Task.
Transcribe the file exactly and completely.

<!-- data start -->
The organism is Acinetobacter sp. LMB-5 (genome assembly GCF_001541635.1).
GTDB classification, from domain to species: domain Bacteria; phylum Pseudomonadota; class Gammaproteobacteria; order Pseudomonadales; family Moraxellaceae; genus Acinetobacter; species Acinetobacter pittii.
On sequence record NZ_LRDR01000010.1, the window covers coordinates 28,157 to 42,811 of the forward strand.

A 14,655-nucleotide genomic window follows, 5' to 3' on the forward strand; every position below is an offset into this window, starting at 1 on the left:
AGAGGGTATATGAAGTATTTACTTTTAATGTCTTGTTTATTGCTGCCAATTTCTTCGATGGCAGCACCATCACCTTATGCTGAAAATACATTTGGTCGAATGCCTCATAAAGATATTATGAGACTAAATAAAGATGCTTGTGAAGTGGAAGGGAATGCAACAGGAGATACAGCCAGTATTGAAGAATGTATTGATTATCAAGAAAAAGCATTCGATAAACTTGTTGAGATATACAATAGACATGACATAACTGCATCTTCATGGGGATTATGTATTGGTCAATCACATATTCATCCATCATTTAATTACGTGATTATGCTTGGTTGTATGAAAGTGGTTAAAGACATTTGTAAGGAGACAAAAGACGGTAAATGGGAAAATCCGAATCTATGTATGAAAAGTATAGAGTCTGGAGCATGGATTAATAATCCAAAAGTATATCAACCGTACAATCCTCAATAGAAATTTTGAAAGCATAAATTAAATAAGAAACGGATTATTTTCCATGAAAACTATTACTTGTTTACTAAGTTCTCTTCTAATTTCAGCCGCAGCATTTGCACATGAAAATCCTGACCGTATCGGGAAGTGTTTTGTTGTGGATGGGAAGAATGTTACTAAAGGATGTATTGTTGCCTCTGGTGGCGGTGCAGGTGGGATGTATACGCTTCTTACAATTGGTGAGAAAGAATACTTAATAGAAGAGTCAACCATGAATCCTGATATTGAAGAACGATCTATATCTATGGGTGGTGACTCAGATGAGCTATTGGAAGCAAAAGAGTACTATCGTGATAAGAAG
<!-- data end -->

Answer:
The organism is Acinetobacter sp. LMB-5 (genome assembly GCF_001541635.1).
GTDB classification, from domain to species: domain Bacteria; phylum Pseudomonadota; class Gammaproteobacteria; order Pseudomonadales; family Moraxellaceae; genus Acinetobacter; species Acinetobacter pittii.
On sequence record NZ_LRDR01000010.1, the window covers coordinates 28,157 to 42,811 of the forward strand.

A 14,655-nucleotide genomic window follows, 5' to 3' on the forward strand; every position below is an offset into this window, starting at 1 on the left:
AGAGGGTATATGAAGTATTTACTTTTAATGTCTTGTTTATTGCTGCCAATTTCTTCGATGGCAGCACCATCACCTTATGCTGAAAATACATTTGGTCGAATGCCTCATAAAGATATTATGAGACTAAATAAAGATGCTTGTGAAGTGGAAGGGAATGCAACAGGAGATACAGCCAGTATTGAAGAATGTATTGATTATCAAGAAAAAGCATTCGATAAACTTGTTGAGATATACAATAGACATGACATAACTGCATCTTCATGGGGATTATGTATTGGTCAATCACATATTCATCCATCATTTAATTACGTGATTATGCTTGGTTGTATGAAAGTGGTTAAAGACATTTGTAAGGAGACAAAAGACGGTAAATGGGAAAATCCGAATCTATGTATGAAAAGTATAGAGTCTGGAGCATGGATTAATAATCCAAAAGTATATCAACCGTACAATCCTCAATAGAAATTTTGAAAGCATAAATTAAATAAGAAACGGATTATTTTCCATGAAAACTATTACTTGTTTACTAAGTTCTCTTCTAATTTCAGCCGCAGCATTTGCACATGAAAATCCTGACCGTATCGGGAAGTGTTTTGTTGTGGATGGGAAGAATGTTACTAAAGGATGTATTGTTGCCTCTGGTGGCGGTGCAGGTGGGATGTATACGCTTCTTACAATTGGTGAGAAAGAATACTTAATAGAAGAGTCAACCATGAATCCTGATATTGAAGAACGATCTATATCTATGGGTGGTGACTCAGATGAGCTATTGGAAGCAAAAGAGTACTATCGTGATAAGAAG